The Washington PostDemocracy Dies in Darkness

House legislation would slash education funding

Placeholder while article actions load

A coalition of 112 national education associations and institutions representing birth to postgraduate education is protesting the section of Republican-backed legislation in the House that would slash federal education funding as part of reshaping the No Child Left Behind law.

The Committee for Education Funding said in a letter to lawmakers that the legislation, which passed in the  House Committee on Education and the Workforce, and is expected to pass the House soon, sets funding authorization for 2014 and five succeeding years at $22.85 billion. That is the aggregate 2013 funding after the sequester that forced automatic across-the-board budget cuts because Republicans and Democrats could not compromise on how to reduce the national deficit. That means, the committee says, that nearly $1.3 billion in cuts that were made compared to 2012 levels would become permanent if the bill were to become law.

The committee letter said that the cuts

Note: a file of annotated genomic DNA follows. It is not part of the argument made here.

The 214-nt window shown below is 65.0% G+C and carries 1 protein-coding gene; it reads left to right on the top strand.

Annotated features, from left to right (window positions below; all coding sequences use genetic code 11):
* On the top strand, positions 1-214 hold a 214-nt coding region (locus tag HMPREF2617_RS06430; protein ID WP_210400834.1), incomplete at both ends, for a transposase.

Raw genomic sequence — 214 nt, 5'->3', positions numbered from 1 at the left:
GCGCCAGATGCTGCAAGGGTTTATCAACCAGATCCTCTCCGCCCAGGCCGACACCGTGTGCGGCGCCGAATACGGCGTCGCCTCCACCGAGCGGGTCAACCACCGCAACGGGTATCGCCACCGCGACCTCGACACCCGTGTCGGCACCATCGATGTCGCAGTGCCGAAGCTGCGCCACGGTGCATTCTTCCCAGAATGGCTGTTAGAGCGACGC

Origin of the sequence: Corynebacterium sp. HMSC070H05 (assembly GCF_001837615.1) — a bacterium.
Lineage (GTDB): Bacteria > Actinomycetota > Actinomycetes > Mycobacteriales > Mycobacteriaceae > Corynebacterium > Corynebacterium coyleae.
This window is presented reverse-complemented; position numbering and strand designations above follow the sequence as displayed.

have come at a time when enrollments have increased, more children are living in poverty and schools and students have endured deep state and local budget cuts. Enough is enough! It’s time for Congress to reject these draconian cuts and replace the sequester with a balanced package of deficit reduction. Solving our nation’s fiscal situation and reducing the debt can’t and won’t happen simply by slashing education.

This approach to funding is different from the GOP legislation in the House on the National Defense Authorization Act, which set authorization levels for the military at pre-sequester levels.

Though the GOP education bill is not expected to become law, given that the Democratic-led Senate has very different legislation aimed at rewriting the No Child Left Behind law, critics are going full force to oppose it.

The GOP legislation would not only cut federal funding but also the federal role in K-12 education, a departure from the path that began when former president George W. Bush pushed through his signature education law, No Child Left Behind, more than a dozen years ago. NCLB started an era of high-stakes testing in which the federal government played a prominent role.